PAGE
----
|CPSC 343||Database Theory and Practice||Fall 2017|
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Computer databases are used to store, organize, and retrieve large collections of information. This course introduces the theory and practice of relational databases and relational database management systems (RDBMS). Topics include data modeling and database design, query languages (SQL), and elements of RDBMS implementation such as file structure and data storage, indexing, and query evaluation. Additional topics may include Web-based access to databases, transaction management, reliability, security, and object-oriented databases.
By the end of the course, the successful student should be able to:
|Course Content and Objectives||
This course, like many of the other 300- and 400-level computer science courses, explores a particular subdiscipline of computer science. Many aspects of modern society and commerce involve the management of large quantities of data, so databases are a crucial component of computer systems. Furthermore, the study of database systems brings together many areas of computer science (theory, data structures, algorithms, parallel computing, user interfaces, and more); it is particularly nice as an application of theoretical computer science topics.
The course material can be divided into five sections:
Introduction to Databases: The course starts with an introduction to databases, database management systems, and information management concepts.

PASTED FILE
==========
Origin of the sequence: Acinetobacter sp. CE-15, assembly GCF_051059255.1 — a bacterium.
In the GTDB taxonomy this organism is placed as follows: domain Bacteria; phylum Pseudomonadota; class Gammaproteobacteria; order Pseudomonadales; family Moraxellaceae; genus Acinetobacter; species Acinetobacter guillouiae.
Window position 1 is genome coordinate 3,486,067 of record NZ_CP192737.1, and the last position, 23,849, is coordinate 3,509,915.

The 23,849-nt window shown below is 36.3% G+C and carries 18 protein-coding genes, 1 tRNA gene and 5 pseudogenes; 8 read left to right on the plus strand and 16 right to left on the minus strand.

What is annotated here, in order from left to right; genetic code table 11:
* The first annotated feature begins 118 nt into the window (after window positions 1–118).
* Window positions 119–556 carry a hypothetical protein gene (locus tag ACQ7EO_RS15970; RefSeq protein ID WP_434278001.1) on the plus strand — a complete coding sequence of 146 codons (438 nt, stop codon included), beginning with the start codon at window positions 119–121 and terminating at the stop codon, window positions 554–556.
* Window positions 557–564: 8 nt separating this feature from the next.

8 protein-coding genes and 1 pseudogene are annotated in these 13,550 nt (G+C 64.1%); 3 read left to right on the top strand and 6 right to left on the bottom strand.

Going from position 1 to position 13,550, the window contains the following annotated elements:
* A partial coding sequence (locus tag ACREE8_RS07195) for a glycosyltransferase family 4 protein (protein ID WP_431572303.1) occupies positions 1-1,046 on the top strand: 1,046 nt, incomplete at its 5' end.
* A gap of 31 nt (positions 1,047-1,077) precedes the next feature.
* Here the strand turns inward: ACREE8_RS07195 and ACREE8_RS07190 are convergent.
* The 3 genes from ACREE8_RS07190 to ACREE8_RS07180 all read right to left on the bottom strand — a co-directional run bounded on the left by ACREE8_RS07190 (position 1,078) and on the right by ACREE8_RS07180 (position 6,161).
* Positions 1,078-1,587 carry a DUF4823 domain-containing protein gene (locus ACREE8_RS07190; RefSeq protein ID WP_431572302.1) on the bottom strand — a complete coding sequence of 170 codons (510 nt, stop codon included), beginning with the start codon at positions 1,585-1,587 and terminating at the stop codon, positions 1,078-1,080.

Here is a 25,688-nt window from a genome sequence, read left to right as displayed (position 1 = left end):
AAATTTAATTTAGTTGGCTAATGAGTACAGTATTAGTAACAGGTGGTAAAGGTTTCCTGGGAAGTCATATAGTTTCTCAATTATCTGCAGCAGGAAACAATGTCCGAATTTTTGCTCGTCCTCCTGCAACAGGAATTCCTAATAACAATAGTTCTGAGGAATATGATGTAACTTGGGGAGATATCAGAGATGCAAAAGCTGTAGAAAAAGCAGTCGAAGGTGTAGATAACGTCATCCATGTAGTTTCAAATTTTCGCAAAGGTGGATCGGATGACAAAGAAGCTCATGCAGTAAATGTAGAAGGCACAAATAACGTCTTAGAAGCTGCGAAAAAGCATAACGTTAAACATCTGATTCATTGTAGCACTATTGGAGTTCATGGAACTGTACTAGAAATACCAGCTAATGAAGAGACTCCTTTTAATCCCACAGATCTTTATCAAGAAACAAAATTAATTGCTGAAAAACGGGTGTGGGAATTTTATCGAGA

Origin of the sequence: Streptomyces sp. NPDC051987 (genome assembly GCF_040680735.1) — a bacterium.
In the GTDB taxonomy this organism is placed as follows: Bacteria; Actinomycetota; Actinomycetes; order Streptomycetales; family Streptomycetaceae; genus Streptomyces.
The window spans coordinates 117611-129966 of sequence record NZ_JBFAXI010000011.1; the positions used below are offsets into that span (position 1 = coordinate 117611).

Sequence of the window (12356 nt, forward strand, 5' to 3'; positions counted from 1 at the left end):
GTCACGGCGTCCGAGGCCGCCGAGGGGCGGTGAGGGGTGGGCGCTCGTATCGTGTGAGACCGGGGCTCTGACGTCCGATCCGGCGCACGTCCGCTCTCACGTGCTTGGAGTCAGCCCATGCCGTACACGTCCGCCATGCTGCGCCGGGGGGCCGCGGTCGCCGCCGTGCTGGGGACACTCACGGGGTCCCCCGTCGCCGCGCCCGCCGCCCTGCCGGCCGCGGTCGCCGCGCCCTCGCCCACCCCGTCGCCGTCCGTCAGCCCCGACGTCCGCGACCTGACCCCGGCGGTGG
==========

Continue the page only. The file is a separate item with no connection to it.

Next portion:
Data Modeling and Database Design: A database is a structured collection of information; data modeling deals with capturing and expressing that structure. A well-designed database based is easier to query, maintain, and extend. This section of the course will address the process of going from specifications to a collection of tables and columns; specific topics include the entity-relationship (ER) model for data modeling, the relational model, ER-to-relational mapping, and principles of database design.
Query Languages: SQL is the standard language for working with relational database management systems, and this part of the course will introduce SQL for data definition, queries, and data manipulation.
Database-Driven Applications: A database doesn't just sit by itself - application programs access the information stored in the database. This section of the course will introduce technologies for constructing an application that interacts with a database (HTML/PHP/mysqli or Java/JDBC) as well as the privacy and security issues that become relevant when the outside world gets involved.
Database Management Systems and Database Tuning: The last portion of the course will look at the software systems that make databases happen - the database management systems themselves. The goal is to make the student an informed user of database management systems by understanding some of the factors that affect performance and what control the database administrator/user has over these factors. Specific topics include file structure and data storage, indexing, and query evaluation.
CPSC 225 is required.
CPSC 229 is recommended.
There is no textbook to purchase. Material will be handed out in class and/or posted on the course webpage. In addition, the 5th edition of Fundamentals of Database Systems by Elmasri and Navathe has been placed on reserve in the library for reference; relevant sections will be noted as appropriate.
You will be interacting with servers set up on a machine running within the department. All of the client software needed for this course is available on the Linux machines in Lansing 310 and Rosenberg 009. If you would like to use your own computer, check back for information on how to set it up.